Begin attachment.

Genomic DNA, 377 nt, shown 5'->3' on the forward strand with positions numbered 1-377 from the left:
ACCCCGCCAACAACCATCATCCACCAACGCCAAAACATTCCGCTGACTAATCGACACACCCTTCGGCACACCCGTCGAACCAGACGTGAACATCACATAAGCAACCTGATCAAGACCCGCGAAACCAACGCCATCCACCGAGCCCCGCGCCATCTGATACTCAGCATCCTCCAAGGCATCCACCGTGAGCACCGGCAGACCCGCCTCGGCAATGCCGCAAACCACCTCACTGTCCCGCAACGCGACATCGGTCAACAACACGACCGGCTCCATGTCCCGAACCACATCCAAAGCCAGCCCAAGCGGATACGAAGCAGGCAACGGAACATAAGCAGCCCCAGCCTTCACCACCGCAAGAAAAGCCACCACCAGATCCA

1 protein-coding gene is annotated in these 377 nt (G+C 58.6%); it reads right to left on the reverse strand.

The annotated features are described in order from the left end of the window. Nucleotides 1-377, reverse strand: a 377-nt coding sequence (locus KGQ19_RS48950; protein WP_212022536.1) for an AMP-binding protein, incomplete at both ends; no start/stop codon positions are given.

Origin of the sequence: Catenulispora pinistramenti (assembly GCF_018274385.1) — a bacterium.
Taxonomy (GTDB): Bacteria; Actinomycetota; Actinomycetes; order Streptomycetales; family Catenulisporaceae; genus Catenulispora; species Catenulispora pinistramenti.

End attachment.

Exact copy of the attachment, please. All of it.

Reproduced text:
Genomic DNA, 377 nt, shown 5'->3' on the forward strand with positions numbered 1-377 from the left:
ACCCCGCCAACAACCATCATCCACCAACGCCAAAACATTCCGCTGACTAATCGACACACCCTTCGGCACACCCGTCGAACCAGACGTGAACATCACATAAGCAACCTGATCAAGACCCGCGAAACCAACGCCATCCACCGAGCCCCGCGCCATCTGATACTCAGCATCCTCCAAGGCATCCACCGTGAGCACCGGCAGACCCGCCTCGGCAATGCCGCAAACCACCTCACTGTCCCGCAACGCGACATCGGTCAACAACACGACCGGCTCCATGTCCCGAACCACATCCAAAGCCAGCCCAAGCGGATACGAAGCAGGCAACGGAACATAAGCAGCCCCAGCCTTCACCACCGCAAGAAAAGCCACCACCAGATCCA

1 protein-coding gene is annotated in these 377 nt (G+C 58.6%); it reads right to left on the reverse strand.

The annotated features are described in order from the left end of the window. Nucleotides 1-377, reverse strand: a 377-nt coding sequence (locus KGQ19_RS48950; protein WP_212022536.1) for an AMP-binding protein, incomplete at both ends; no start/stop codon positions are given.

Origin of the sequence: Catenulispora pinistramenti (assembly GCF_018274385.1) — a bacterium.
Taxonomy (GTDB): Bacteria; Actinomycetota; Actinomycetes; order Streptomycetales; family Catenulisporaceae; genus Catenulispora; species Catenulispora pinistramenti.